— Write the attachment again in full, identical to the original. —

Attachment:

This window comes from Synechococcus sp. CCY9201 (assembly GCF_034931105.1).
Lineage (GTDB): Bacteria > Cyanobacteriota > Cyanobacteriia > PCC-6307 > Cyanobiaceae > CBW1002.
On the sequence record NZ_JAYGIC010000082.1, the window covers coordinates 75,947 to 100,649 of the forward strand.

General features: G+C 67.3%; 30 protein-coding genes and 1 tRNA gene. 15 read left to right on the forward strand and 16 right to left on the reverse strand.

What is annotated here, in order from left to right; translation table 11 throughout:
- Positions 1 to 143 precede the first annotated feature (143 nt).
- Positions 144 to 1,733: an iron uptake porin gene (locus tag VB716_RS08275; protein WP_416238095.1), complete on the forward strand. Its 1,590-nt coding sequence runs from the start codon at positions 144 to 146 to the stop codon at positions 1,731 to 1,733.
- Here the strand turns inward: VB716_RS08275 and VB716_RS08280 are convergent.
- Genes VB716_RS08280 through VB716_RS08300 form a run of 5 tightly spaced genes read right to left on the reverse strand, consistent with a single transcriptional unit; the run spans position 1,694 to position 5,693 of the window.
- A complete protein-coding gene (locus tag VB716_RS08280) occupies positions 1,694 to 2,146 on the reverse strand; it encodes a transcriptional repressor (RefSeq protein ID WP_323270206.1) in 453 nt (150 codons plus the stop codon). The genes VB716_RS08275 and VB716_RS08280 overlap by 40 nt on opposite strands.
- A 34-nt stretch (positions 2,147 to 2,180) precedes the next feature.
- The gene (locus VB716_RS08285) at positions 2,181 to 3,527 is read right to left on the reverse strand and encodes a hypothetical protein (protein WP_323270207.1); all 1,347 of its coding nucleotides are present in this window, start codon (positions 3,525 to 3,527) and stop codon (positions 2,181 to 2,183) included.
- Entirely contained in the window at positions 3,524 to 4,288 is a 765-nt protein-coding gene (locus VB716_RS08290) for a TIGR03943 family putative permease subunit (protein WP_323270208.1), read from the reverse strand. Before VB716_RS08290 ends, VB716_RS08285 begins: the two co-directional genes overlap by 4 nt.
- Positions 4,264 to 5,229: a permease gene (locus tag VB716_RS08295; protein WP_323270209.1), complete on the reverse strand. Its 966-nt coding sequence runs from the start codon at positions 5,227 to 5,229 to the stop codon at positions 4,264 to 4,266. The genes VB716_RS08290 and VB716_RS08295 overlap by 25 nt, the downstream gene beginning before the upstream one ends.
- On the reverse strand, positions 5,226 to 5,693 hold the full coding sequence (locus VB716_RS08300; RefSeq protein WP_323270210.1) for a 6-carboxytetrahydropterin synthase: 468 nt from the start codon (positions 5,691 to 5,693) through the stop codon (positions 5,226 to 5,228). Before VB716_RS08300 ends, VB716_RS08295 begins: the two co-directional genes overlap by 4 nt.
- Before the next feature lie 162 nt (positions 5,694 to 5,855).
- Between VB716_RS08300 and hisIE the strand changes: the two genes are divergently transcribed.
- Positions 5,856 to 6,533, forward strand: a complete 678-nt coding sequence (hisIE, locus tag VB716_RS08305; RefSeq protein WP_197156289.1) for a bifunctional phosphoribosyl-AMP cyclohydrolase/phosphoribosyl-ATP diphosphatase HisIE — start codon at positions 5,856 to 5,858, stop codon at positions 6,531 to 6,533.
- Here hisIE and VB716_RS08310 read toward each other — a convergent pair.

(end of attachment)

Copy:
This window comes from Synechococcus sp. CCY9201 (assembly GCF_034931105.1).
Lineage (GTDB): Bacteria > Cyanobacteriota > Cyanobacteriia > PCC-6307 > Cyanobiaceae > CBW1002.
On the sequence record NZ_JAYGIC010000082.1, the window covers coordinates 75,947 to 100,649 of the forward strand.

General features: G+C 67.3%; 30 protein-coding genes and 1 tRNA gene. 15 read left to right on the forward strand and 16 right to left on the reverse strand.

What is annotated here, in order from left to right; translation table 11 throughout:
- Positions 1 to 143 precede the first annotated feature (143 nt).
- Positions 144 to 1,733: an iron uptake porin gene (locus tag VB716_RS08275; protein WP_416238095.1), complete on the forward strand. Its 1,590-nt coding sequence runs from the start codon at positions 144 to 146 to the stop codon at positions 1,731 to 1,733.
- Here the strand turns inward: VB716_RS08275 and VB716_RS08280 are convergent.
- Genes VB716_RS08280 through VB716_RS08300 form a run of 5 tightly spaced genes read right to left on the reverse strand, consistent with a single transcriptional unit; the run spans position 1,694 to position 5,693 of the window.
- A complete protein-coding gene (locus tag VB716_RS08280) occupies positions 1,694 to 2,146 on the reverse strand; it encodes a transcriptional repressor (RefSeq protein ID WP_323270206.1) in 453 nt (150 codons plus the stop codon). The genes VB716_RS08275 and VB716_RS08280 overlap by 40 nt on opposite strands.
- A 34-nt stretch (positions 2,147 to 2,180) precedes the next feature.
- The gene (locus VB716_RS08285) at positions 2,181 to 3,527 is read right to left on the reverse strand and encodes a hypothetical protein (protein WP_323270207.1); all 1,347 of its coding nucleotides are present in this window, start codon (positions 3,525 to 3,527) and stop codon (positions 2,181 to 2,183) included.
- Entirely contained in the window at positions 3,524 to 4,288 is a 765-nt protein-coding gene (locus VB716_RS08290) for a TIGR03943 family putative permease subunit (protein WP_323270208.1), read from the reverse strand. Before VB716_RS08290 ends, VB716_RS08285 begins: the two co-directional genes overlap by 4 nt.
- Positions 4,264 to 5,229: a permease gene (locus tag VB716_RS08295; protein WP_323270209.1), complete on the reverse strand. Its 966-nt coding sequence runs from the start codon at positions 5,227 to 5,229 to the stop codon at positions 4,264 to 4,266. The genes VB716_RS08290 and VB716_RS08295 overlap by 25 nt, the downstream gene beginning before the upstream one ends.
- On the reverse strand, positions 5,226 to 5,693 hold the full coding sequence (locus VB716_RS08300; RefSeq protein WP_323270210.1) for a 6-carboxytetrahydropterin synthase: 468 nt from the start codon (positions 5,691 to 5,693) through the stop codon (positions 5,226 to 5,228). Before VB716_RS08300 ends, VB716_RS08295 begins: the two co-directional genes overlap by 4 nt.
- Before the next feature lie 162 nt (positions 5,694 to 5,855).
- Between VB716_RS08300 and hisIE the strand changes: the two genes are divergently transcribed.
- Positions 5,856 to 6,533, forward strand: a complete 678-nt coding sequence (hisIE, locus tag VB716_RS08305; RefSeq protein WP_197156289.1) for a bifunctional phosphoribosyl-AMP cyclohydrolase/phosphoribosyl-ATP diphosphatase HisIE — start codon at positions 5,856 to 5,858, stop codon at positions 6,531 to 6,533.
- Here hisIE and VB716_RS08310 read toward each other — a convergent pair.